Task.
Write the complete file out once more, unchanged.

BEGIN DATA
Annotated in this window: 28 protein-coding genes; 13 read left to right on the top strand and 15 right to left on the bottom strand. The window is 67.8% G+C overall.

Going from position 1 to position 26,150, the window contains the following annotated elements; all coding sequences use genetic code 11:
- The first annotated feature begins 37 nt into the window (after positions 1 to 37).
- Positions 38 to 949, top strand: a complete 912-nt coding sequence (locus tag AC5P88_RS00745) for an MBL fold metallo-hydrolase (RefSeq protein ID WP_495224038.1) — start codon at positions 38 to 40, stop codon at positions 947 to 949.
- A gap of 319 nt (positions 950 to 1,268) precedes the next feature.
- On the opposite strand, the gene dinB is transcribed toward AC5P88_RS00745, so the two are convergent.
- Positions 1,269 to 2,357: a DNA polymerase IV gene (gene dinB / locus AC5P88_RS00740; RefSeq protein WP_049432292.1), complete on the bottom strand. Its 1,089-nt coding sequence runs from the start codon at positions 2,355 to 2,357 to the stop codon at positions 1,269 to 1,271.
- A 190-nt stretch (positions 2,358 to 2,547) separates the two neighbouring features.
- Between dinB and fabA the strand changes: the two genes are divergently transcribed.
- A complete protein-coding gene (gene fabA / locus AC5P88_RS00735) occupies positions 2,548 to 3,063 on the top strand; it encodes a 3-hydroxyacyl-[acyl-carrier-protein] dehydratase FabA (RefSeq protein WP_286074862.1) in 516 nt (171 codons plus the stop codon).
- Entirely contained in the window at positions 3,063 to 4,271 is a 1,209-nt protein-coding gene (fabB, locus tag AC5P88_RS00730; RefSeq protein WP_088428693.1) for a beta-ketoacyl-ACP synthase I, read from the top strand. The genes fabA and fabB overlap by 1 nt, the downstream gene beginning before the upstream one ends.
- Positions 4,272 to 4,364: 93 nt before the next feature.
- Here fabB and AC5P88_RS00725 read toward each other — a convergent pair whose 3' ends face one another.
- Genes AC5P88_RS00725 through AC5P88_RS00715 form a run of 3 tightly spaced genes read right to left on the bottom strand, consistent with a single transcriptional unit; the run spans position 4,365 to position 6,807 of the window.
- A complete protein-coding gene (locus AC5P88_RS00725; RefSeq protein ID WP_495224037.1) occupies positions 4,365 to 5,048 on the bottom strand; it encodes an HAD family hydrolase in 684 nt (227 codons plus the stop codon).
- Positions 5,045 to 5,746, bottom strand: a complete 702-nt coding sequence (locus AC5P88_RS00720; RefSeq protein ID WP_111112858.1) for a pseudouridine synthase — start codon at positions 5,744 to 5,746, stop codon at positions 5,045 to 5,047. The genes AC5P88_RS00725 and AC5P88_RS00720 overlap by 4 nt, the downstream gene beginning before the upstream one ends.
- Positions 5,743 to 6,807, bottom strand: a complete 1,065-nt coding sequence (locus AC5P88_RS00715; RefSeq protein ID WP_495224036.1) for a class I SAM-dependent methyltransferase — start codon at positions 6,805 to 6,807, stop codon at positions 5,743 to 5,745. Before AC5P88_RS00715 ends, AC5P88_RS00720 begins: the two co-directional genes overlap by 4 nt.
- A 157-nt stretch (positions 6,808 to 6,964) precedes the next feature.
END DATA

Annotated in this window: 28 protein-coding genes; 13 read left to right on the top strand and 15 right to left on the bottom strand. The window is 67.8% G+C overall.

Going from position 1 to position 26,150, the window contains the following annotated elements; all coding sequences use genetic code 11:
- The first annotated feature begins 37 nt into the window (after positions 1 to 37).
- Positions 38 to 949, top strand: a complete 912-nt coding sequence (locus tag AC5P88_RS00745) for an MBL fold metallo-hydrolase (RefSeq protein ID WP_495224038.1) — start codon at positions 38 to 40, stop codon at positions 947 to 949.
- A gap of 319 nt (positions 950 to 1,268) precedes the next feature.
- On the opposite strand, the gene dinB is transcribed toward AC5P88_RS00745, so the two are convergent.
- Positions 1,269 to 2,357: a DNA polymerase IV gene (gene dinB / locus AC5P88_RS00740; RefSeq protein WP_049432292.1), complete on the bottom strand. Its 1,089-nt coding sequence runs from the start codon at positions 2,355 to 2,357 to the stop codon at positions 1,269 to 1,271.
- A 190-nt stretch (positions 2,358 to 2,547) separates the two neighbouring features.
- Between dinB and fabA the strand changes: the two genes are divergently transcribed.
- A complete protein-coding gene (gene fabA / locus AC5P88_RS00735) occupies positions 2,548 to 3,063 on the top strand; it encodes a 3-hydroxyacyl-[acyl-carrier-protein] dehydratase FabA (RefSeq protein WP_286074862.1) in 516 nt (171 codons plus the stop codon).
- Entirely contained in the window at positions 3,063 to 4,271 is a 1,209-nt protein-coding gene (fabB, locus tag AC5P88_RS00730; RefSeq protein WP_088428693.1) for a beta-ketoacyl-ACP synthase I, read from the top strand. The genes fabA and fabB overlap by 1 nt, the downstream gene beginning before the upstream one ends.
- Positions 4,272 to 4,364: 93 nt before the next feature.
- Here fabB and AC5P88_RS00725 read toward each other — a convergent pair whose 3' ends face one another.
- Genes AC5P88_RS00725 through AC5P88_RS00715 form a run of 3 tightly spaced genes read right to left on the bottom strand, consistent with a single transcriptional unit; the run spans position 4,365 to position 6,807 of the window.
- A complete protein-coding gene (locus AC5P88_RS00725; RefSeq protein ID WP_495224037.1) occupies positions 4,365 to 5,048 on the bottom strand; it encodes an HAD family hydrolase in 684 nt (227 codons plus the stop codon).
- Positions 5,045 to 5,746, bottom strand: a complete 702-nt coding sequence (locus AC5P88_RS00720; RefSeq protein ID WP_111112858.1) for a pseudouridine synthase — start codon at positions 5,744 to 5,746, stop codon at positions 5,045 to 5,047. The genes AC5P88_RS00725 and AC5P88_RS00720 overlap by 4 nt, the downstream gene beginning before the upstream one ends.
- Positions 5,743 to 6,807, bottom strand: a complete 1,065-nt coding sequence (locus AC5P88_RS00715; RefSeq protein ID WP_495224036.1) for a class I SAM-dependent methyltransferase — start codon at positions 6,805 to 6,807, stop codon at positions 5,743 to 5,745. Before AC5P88_RS00715 ends, AC5P88_RS00720 begins: the two co-directional genes overlap by 4 nt.
- A 157-nt stretch (positions 6,808 to 6,964) precedes the next feature.